Do We Underestimate the Speed and Scale of Global Warming?

A seal floating on melting ice
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A group of climate scientists led by James E. Hansen, the preeminent climatologist who famously sounded the alarm about global warming in the 1980s and who now directs the Columbia Climate School’s Climate Science, Awareness, and Solutions center, has released a new study asserting that temperatures could begin to rise much faster than previously expected over the next decade.

The study, which appears in the journal Oxford Open Climate Change, is coauthored by climate scientists at a dozen institutions, including NASA, the University of California, the University of Arizona, the University of Kansas, Peking University, and the Chinese Academy of Sciences. In it, Hansen and his colleagues argue that many experts in their field have underestimated how sensitive the earth’s climate is to rising levels of atmospheric CO2, in part because of flawed interpretations of our planet’s climate history. In addition, they say that other types of air pollution have been blocking a significant amount of solar radiation from reaching the earth’s surface and hence hiding the full warming potential of our greenhouse-gas emissions. As air pollution decreases in response to stricter environmental regulations, they write, more solar radiation will soon reach the earth’s surface and the rate of annual warming could jump 50 percent.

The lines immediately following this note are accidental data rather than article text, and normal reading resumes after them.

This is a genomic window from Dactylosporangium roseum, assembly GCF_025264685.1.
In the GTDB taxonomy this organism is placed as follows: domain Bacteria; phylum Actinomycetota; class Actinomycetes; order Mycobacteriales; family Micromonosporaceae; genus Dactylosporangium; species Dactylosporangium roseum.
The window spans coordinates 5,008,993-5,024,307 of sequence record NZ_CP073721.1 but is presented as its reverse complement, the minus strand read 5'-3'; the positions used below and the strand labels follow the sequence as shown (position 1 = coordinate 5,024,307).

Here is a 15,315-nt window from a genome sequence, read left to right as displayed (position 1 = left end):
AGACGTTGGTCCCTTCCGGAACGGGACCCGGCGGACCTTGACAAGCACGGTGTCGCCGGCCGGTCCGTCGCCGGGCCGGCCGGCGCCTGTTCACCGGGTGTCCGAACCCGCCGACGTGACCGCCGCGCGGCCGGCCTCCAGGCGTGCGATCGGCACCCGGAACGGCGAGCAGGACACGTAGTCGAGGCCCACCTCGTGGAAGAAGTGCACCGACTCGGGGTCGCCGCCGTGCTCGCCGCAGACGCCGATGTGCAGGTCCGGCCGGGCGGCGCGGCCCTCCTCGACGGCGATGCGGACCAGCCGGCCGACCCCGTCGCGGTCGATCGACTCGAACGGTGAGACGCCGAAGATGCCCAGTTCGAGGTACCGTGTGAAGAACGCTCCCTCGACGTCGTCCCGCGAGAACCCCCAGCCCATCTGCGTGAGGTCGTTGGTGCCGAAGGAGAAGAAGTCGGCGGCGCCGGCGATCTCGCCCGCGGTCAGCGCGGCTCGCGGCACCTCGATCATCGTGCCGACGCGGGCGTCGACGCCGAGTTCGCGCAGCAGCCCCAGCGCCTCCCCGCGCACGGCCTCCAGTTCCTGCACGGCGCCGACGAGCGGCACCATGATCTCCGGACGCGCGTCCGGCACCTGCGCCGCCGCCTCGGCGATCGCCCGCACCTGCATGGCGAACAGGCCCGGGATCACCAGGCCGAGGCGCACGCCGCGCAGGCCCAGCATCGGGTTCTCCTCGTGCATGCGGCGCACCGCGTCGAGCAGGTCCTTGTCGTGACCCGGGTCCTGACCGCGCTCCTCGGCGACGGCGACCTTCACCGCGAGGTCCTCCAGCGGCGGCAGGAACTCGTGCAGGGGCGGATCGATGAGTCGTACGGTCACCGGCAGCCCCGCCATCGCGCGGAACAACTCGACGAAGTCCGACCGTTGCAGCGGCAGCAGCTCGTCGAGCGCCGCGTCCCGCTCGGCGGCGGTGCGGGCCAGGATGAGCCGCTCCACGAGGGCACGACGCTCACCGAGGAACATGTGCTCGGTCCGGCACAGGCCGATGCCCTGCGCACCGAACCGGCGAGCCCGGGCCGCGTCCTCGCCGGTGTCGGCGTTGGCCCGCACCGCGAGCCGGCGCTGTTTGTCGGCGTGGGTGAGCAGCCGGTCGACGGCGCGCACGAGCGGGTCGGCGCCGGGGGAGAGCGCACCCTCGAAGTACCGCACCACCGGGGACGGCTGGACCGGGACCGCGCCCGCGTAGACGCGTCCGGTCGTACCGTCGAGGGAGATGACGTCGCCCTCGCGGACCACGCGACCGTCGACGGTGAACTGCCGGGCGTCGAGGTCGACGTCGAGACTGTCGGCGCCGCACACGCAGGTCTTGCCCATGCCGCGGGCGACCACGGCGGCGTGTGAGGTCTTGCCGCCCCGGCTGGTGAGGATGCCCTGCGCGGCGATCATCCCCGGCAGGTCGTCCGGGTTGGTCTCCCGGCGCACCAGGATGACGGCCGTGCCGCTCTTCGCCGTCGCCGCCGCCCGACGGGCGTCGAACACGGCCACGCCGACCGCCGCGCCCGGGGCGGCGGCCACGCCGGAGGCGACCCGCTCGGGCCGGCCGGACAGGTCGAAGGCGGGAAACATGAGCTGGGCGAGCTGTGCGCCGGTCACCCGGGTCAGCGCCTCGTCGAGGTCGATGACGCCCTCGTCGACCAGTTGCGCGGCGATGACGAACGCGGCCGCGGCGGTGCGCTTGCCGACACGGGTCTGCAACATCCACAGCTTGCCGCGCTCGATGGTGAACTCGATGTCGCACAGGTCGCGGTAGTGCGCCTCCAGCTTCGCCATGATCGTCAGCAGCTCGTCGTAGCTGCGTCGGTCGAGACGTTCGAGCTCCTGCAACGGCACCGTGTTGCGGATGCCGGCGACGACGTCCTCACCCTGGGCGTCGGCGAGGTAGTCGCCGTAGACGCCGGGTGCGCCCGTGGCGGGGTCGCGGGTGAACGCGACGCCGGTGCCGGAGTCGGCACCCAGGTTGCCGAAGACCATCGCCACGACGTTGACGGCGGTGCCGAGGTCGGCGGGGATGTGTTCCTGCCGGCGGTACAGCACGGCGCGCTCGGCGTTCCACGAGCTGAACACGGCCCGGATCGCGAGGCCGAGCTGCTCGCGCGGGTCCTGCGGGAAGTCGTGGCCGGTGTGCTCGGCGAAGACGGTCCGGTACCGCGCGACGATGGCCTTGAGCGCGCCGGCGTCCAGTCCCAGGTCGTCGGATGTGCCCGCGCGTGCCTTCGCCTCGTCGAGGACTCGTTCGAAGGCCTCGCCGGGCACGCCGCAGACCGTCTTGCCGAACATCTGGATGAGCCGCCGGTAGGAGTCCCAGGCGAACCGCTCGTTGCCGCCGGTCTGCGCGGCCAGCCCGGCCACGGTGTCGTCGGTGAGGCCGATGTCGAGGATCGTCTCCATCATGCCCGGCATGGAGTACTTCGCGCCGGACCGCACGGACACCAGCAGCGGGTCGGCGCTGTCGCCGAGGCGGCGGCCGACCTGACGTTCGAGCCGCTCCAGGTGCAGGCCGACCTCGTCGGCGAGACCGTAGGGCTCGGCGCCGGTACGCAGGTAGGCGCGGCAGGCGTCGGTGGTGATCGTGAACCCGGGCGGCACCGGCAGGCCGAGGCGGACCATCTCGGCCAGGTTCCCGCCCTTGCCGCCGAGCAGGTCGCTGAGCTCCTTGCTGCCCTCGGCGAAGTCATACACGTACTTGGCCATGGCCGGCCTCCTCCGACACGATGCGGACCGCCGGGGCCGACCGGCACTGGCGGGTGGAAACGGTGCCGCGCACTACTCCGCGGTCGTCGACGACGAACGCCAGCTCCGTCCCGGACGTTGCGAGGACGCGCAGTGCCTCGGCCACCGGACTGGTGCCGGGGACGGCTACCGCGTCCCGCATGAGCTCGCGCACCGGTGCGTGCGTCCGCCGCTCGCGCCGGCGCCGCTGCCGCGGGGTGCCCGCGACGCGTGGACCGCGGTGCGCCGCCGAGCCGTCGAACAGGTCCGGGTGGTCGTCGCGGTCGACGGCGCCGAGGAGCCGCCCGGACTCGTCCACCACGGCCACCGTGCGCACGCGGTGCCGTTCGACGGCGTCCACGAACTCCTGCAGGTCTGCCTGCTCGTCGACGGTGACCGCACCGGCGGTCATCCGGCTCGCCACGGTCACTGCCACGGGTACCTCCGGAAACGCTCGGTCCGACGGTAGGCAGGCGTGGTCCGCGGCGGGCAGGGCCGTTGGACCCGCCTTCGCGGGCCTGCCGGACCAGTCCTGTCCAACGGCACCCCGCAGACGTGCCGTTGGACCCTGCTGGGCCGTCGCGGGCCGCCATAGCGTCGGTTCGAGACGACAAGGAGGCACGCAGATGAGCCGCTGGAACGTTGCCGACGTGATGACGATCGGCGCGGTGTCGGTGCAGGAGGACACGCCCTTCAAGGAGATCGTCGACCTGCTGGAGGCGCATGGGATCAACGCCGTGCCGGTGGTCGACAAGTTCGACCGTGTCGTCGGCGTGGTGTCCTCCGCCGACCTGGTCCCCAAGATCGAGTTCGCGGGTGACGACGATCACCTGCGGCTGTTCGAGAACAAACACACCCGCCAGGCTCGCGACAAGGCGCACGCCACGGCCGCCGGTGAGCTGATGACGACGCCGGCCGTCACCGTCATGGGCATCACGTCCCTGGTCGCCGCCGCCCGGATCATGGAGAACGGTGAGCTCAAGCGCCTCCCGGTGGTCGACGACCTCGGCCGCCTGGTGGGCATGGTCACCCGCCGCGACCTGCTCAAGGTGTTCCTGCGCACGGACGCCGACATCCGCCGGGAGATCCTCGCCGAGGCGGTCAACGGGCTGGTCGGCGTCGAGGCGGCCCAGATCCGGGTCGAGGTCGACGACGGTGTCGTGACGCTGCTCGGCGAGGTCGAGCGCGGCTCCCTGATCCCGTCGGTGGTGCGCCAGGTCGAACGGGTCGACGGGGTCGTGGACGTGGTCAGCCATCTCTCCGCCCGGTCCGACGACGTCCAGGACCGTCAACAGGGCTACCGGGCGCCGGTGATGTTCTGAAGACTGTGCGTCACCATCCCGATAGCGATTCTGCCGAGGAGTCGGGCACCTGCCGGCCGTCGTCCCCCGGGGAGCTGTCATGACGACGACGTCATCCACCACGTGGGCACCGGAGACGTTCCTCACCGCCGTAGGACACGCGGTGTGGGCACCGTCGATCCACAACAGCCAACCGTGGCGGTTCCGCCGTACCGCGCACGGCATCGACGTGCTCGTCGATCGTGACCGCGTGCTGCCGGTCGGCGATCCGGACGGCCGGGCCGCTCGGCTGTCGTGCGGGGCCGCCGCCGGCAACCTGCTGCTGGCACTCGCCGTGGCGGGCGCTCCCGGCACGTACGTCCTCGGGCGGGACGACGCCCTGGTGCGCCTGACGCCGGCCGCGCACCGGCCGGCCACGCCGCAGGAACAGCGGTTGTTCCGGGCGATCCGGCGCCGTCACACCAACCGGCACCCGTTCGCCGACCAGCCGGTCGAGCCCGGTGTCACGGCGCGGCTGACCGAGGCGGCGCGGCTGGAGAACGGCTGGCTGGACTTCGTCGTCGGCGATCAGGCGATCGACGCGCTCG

The new paper has generated controversy, since it challenges the scientific consensus. For example, many scientists dispute the conclusion — central to Hansen and his colleagues’ thesis — that recently discovered evidence indicates that global temperatures are much more sensitive to CO2 levels than previously assumed. But others say the paper should be taken seriously. “I think Hansen’s pessimism is warranted,” Stanford environmental scientist Rob Jackson recently told the Guardian. “He stood up thirty-five years ago and sounded the alarm — and the world mostly ignored him, and all of us.”